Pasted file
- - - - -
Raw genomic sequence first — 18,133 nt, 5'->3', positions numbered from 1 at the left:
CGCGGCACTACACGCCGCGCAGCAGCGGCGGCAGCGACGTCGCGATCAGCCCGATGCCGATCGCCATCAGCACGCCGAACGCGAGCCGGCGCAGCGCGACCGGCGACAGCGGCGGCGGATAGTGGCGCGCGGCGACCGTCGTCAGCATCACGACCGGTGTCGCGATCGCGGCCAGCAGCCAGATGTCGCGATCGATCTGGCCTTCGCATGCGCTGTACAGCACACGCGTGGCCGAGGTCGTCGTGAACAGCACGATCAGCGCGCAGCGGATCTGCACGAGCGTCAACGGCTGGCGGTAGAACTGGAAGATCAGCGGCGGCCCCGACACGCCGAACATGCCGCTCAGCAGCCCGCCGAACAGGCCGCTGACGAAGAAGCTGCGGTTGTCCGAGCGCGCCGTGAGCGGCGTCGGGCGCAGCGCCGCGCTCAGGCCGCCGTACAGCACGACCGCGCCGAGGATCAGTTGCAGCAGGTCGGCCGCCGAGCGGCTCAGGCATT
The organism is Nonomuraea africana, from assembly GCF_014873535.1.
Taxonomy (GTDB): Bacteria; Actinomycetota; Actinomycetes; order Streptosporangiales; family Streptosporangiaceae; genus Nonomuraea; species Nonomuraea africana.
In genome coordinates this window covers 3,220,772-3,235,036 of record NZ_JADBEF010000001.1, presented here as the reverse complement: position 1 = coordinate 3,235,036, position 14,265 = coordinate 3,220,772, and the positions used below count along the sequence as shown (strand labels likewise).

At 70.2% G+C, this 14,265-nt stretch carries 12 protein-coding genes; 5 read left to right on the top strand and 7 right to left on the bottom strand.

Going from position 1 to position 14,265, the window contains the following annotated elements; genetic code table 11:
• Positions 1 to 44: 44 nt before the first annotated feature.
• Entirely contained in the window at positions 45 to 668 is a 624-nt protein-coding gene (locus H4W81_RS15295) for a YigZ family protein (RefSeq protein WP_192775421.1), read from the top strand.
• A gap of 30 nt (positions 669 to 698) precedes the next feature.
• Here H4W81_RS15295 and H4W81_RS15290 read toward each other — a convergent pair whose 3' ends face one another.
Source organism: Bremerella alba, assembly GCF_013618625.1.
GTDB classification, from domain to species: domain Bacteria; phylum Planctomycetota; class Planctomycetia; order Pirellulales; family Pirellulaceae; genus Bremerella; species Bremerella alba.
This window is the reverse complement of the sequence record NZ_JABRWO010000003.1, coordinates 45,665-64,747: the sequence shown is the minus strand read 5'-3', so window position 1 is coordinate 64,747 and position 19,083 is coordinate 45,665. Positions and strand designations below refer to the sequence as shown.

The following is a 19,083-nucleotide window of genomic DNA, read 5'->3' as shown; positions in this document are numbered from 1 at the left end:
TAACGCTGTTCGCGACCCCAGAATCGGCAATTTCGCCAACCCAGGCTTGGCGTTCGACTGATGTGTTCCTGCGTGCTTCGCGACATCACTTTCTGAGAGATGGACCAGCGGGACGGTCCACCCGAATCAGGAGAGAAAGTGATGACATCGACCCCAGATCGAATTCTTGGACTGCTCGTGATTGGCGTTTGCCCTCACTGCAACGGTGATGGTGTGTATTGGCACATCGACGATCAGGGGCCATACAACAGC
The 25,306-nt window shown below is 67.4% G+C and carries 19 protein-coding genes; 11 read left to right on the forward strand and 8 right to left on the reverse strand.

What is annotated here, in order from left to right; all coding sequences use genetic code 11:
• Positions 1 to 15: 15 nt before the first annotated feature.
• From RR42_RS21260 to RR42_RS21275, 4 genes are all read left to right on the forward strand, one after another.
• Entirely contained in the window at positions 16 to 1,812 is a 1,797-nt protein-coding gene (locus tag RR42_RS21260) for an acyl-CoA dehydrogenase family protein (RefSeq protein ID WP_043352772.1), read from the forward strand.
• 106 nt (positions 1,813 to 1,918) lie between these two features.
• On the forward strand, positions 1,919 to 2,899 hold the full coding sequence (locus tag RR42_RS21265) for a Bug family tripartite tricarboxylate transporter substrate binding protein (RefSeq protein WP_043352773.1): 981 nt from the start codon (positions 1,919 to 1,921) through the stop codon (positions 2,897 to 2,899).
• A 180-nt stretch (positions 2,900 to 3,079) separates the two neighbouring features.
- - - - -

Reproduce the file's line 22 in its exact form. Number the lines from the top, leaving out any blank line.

• 106 nt (positions 1,813 to 1,918) lie between these two features.